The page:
Edit: Oh, well, and of course the Sturmovik. There is a reason we are playing Il-2, not I-16 or something. http://forums.ubi.com/groupee_common/emoticons/icon_smile.gif

GIAP.Shura
01-21-2008, 10:03 AM
Friendly_flyer,

Most of my knowledge of VVS aircraft comes from books based on pilot's accounts, sections from general history literature and internet scuttlebutt. I can't really say for sure the exact cultural importance of these planes to citizens of former Soviet regions but my impression is that there is warmth felt for these planes from the general public.

In pilot accounts there isn't the same warmth for the planes as you read from pilots of the Spitfire. There was only limited resistance to transfer from the I-16 to the early Laggs and that was mainly about visibility. The pilots definitely wanted more performace than they had and there is little doubt that as far as they were concerned these weren't the great Soviet planes of the war.

Another problem with the Spitfire/Hurricane comparison is that the war was very different on the Eastern Front than it was on the Western Front. Air operations on the Western Front were very high profile and aerial supremacy was an important, isolated objective, either as fundamental to preventing invasion or as a precursor to successful D-Day operations and strategic bombing. On the Eastern Front air operations were closely integrated into the ground operations at nearly all times.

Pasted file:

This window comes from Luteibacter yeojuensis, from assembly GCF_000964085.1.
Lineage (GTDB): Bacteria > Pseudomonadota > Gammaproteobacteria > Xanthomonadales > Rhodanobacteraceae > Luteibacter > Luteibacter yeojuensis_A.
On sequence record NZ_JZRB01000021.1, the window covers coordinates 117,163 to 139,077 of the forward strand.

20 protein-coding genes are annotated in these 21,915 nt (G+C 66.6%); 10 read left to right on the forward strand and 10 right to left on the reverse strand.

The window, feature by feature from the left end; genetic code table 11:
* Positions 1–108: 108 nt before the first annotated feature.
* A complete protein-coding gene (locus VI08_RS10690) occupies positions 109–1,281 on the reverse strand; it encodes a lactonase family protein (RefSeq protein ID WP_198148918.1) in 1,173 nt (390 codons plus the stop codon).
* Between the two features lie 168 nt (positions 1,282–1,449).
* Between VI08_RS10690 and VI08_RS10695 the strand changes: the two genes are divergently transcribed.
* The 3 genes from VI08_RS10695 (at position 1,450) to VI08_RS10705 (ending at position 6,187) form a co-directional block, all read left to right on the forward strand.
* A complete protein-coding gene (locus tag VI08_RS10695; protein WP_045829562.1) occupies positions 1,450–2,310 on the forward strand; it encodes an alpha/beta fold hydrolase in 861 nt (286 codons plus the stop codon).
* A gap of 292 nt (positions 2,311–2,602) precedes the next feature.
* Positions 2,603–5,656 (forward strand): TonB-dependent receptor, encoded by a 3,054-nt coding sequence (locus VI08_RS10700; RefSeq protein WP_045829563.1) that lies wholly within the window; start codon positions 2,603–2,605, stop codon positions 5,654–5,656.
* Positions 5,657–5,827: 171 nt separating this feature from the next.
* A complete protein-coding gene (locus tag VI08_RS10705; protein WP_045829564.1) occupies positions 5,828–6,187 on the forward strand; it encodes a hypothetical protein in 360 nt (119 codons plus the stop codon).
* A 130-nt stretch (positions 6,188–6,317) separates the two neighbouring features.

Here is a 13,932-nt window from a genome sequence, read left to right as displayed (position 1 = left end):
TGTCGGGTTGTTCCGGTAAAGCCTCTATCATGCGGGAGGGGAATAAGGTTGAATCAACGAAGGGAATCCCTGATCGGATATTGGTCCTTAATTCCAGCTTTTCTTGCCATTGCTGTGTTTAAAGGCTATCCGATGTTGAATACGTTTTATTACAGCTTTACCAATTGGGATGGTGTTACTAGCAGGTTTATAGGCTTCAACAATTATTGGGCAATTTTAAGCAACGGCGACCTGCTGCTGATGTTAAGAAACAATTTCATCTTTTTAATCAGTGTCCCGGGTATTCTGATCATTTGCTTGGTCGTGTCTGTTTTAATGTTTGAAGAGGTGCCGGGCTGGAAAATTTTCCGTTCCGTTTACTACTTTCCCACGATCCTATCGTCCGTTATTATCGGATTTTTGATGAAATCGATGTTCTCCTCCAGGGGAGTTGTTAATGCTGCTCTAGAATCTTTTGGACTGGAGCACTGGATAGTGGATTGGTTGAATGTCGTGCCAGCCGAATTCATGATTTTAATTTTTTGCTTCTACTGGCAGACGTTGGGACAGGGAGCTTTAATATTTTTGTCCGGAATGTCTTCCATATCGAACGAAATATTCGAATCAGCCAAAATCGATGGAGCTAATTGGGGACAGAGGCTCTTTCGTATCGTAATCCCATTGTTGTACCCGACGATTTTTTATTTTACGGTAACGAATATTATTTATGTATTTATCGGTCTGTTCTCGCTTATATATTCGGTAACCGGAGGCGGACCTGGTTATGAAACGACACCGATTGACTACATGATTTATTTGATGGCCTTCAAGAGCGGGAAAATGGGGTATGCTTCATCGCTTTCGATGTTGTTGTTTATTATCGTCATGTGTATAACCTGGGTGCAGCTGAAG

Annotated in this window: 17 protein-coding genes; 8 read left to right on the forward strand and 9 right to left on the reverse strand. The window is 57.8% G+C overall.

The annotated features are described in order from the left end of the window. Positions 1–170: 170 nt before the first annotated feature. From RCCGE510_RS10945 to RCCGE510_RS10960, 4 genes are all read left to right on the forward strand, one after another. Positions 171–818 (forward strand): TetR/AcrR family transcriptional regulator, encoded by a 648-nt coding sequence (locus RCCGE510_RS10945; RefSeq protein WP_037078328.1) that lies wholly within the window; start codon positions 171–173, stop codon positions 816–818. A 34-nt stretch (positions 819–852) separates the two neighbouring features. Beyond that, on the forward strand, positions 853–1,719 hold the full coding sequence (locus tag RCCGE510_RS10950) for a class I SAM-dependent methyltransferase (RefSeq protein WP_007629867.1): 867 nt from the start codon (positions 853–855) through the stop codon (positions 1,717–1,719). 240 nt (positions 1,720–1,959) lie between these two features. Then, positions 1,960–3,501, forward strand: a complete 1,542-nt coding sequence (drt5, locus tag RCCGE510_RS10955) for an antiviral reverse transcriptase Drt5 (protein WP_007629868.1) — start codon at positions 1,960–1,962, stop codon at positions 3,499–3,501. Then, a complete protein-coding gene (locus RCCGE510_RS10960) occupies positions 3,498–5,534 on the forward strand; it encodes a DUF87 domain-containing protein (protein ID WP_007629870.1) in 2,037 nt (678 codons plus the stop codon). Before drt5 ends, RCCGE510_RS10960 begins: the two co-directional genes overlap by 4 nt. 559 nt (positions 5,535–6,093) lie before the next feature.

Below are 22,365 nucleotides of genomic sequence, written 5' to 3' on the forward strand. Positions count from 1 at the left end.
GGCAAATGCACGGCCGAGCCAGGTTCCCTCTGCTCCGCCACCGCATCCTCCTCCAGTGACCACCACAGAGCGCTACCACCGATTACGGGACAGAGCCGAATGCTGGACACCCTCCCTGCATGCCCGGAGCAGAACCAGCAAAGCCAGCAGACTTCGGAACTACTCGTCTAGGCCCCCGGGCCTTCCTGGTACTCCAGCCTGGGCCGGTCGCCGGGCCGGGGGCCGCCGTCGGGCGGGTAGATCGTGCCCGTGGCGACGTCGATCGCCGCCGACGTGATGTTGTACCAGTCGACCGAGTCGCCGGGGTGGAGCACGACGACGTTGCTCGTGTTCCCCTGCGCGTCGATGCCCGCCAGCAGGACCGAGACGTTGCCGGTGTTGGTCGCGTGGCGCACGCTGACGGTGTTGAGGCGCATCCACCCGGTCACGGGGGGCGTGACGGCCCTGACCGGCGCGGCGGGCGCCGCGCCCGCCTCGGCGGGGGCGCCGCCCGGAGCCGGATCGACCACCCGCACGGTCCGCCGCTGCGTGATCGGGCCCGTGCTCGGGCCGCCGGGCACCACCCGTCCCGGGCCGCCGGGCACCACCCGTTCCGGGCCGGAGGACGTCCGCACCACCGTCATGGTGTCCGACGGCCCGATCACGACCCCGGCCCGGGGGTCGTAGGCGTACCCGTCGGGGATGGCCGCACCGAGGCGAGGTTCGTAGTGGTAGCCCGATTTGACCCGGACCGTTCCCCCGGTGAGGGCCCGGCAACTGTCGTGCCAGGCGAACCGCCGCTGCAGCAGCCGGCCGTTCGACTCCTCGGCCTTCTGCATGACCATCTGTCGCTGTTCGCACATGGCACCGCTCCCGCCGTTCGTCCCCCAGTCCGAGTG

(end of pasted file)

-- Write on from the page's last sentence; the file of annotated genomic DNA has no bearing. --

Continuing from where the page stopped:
In other words, the conception of the Spitfire to most Brits is that it was what saved them from invasion. However, this is in no the same situation for the I-16 or the I-153. I think JtD's evaluation of them as having allowed the Germans in is unfair. It was "easy" for the Brits to hold out a German invasion with airpower alone so long as there was a channel in the way. I think the Germans' far superior doctrine and logistics is what "let them in" rather than an inherent superiority of aircraft.

As I said before, I think the Spitfire/Hurricane comparison is a lazy attempt to get the attention of less well informed readers/viewers. I'll ask the Russian speaking members of my squadron about this.

Friendly_flyer
01-21-2008, 10:50 AM
Thanks Shura, that's awfully nice of you.

I fully get the difference between the two situation. What I was thinking about is a situation where one show a picture of an I-16 to a Russian, would he/she recognise it? Would he/she know it was a Sovjet plane that faced overwhelming odds against the Luftwaffe, the way a lot of British would recognise the distinct profile of a Spitfire, even today?

JtD
01-21-2008, 11:56 AM